TORONTO – Standard & Poor’s has downgraded the ratings of six of Canada’s financial institutions by one notch.
The Wall Street Journal says the credit ratings agency cites a softening economy, low interest rates and pressure from the headwinds facing Canada’s economy.
S&P says the risk for the Canadian banking sector is increasing and expects intensifying competition for loans and deposits will pressure profit growth.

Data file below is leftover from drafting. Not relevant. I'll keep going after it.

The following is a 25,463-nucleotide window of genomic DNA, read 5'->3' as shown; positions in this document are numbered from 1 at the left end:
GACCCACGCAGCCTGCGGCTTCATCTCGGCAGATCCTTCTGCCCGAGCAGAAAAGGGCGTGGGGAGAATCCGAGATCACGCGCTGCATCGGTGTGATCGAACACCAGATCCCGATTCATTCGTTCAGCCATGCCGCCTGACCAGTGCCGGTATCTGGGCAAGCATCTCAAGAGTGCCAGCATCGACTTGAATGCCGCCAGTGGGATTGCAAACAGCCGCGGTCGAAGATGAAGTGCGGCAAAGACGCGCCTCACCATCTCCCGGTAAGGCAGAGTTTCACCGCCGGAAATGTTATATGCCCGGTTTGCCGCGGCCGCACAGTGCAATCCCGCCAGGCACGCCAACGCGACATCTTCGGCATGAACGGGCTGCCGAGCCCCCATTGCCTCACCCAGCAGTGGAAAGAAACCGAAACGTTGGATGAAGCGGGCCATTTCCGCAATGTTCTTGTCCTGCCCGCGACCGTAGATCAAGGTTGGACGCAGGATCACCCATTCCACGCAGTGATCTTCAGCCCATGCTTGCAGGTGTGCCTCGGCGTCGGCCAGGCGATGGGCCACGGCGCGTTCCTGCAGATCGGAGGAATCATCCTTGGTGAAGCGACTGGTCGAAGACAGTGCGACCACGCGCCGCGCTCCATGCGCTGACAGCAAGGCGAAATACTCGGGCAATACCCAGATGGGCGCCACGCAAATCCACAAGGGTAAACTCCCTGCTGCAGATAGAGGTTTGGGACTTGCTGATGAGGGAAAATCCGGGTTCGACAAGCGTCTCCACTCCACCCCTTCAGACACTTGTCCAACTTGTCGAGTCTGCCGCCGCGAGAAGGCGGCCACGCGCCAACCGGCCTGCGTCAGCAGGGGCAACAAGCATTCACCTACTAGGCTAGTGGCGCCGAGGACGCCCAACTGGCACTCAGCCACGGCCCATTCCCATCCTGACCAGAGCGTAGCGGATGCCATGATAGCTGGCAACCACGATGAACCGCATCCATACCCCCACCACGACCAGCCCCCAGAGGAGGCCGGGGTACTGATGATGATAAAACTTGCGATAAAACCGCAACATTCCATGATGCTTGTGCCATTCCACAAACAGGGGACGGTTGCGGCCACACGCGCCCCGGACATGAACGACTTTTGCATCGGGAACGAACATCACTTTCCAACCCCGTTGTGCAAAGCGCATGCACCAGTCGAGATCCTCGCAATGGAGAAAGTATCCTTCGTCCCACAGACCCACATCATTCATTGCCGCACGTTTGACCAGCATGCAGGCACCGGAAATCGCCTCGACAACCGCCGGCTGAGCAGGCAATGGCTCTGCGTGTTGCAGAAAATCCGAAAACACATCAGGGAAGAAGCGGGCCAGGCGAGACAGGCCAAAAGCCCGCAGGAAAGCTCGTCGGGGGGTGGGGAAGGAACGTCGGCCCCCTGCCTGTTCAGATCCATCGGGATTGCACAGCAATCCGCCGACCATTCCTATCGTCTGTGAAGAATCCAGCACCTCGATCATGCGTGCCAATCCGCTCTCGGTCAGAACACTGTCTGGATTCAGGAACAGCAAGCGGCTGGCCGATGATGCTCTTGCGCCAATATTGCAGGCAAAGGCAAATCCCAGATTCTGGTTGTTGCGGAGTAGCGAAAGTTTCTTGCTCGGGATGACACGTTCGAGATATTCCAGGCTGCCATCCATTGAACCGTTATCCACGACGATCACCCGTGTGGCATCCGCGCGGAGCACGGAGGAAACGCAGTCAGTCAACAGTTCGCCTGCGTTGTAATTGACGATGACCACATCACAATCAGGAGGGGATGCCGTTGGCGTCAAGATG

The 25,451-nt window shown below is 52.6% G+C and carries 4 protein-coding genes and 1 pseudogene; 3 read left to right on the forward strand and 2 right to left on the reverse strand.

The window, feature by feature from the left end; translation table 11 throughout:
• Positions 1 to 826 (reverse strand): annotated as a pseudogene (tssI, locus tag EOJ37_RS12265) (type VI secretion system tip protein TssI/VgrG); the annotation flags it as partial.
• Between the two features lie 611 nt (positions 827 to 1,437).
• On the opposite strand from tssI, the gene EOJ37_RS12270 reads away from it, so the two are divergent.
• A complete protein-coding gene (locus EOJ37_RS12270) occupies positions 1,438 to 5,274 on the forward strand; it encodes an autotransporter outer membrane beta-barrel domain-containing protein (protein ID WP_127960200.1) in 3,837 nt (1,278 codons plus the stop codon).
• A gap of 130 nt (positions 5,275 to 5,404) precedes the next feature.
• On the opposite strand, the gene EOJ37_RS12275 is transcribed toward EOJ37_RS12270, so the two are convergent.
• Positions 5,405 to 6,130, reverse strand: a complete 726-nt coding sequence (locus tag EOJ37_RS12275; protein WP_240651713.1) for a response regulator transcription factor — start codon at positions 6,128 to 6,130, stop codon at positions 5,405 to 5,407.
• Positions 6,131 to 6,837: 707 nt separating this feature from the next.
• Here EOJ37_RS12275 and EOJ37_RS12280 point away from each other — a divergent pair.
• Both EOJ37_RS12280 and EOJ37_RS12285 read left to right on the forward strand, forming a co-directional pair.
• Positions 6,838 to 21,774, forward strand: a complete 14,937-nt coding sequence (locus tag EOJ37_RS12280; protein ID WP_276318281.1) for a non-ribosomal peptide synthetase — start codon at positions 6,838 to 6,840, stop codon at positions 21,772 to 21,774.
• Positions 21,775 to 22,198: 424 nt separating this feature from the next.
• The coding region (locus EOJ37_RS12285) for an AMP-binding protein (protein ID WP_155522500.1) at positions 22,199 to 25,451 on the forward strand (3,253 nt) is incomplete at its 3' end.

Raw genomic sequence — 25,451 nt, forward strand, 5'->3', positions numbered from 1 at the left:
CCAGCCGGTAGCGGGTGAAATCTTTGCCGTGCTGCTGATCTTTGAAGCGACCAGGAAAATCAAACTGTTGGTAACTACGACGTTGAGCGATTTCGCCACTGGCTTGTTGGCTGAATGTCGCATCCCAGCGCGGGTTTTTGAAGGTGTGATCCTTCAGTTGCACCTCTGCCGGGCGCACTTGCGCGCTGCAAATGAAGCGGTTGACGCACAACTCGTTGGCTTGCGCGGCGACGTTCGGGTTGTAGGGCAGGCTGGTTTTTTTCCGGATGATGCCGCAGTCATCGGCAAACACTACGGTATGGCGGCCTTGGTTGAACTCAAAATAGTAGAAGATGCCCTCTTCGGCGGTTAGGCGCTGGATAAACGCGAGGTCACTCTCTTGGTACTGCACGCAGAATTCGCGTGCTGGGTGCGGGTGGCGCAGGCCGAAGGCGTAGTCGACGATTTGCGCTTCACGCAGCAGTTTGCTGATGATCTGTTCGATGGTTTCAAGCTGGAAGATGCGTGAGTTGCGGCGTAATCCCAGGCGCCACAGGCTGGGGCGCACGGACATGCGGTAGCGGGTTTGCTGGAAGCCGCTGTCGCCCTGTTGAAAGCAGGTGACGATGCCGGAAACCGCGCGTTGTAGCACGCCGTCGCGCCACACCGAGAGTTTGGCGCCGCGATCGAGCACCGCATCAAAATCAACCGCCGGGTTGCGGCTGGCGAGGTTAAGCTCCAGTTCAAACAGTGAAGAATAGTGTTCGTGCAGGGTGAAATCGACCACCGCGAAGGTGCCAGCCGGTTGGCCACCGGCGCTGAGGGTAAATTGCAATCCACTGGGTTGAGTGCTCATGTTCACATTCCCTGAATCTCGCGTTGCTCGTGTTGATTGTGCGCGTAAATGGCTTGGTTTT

The firm lowered its ratings by one notch on ScotiaBank (TSX:BNS) to A-plus.
National Bank of Canada (TSX:NA), Laurentian Bank of Canada (TSX:LB), Central 1 Credit Union , Caisse centrale Desjardins and Home Capital Group (TSX:HCG) were also lowered one notch.
The outlooks for all six financial institutions are stable.
S&P also affirmed its credit ratings on the Royal Bank (TSX:RY) and TD Bank (TSX:TD) and raised its outlook to stable from negative.
The agency currently rates both banks at double-A-minus.
In its report, says the Journal, S&P noted loan demand is approaching a cyclical peak and is expected to moderate after several quarters of robust growth.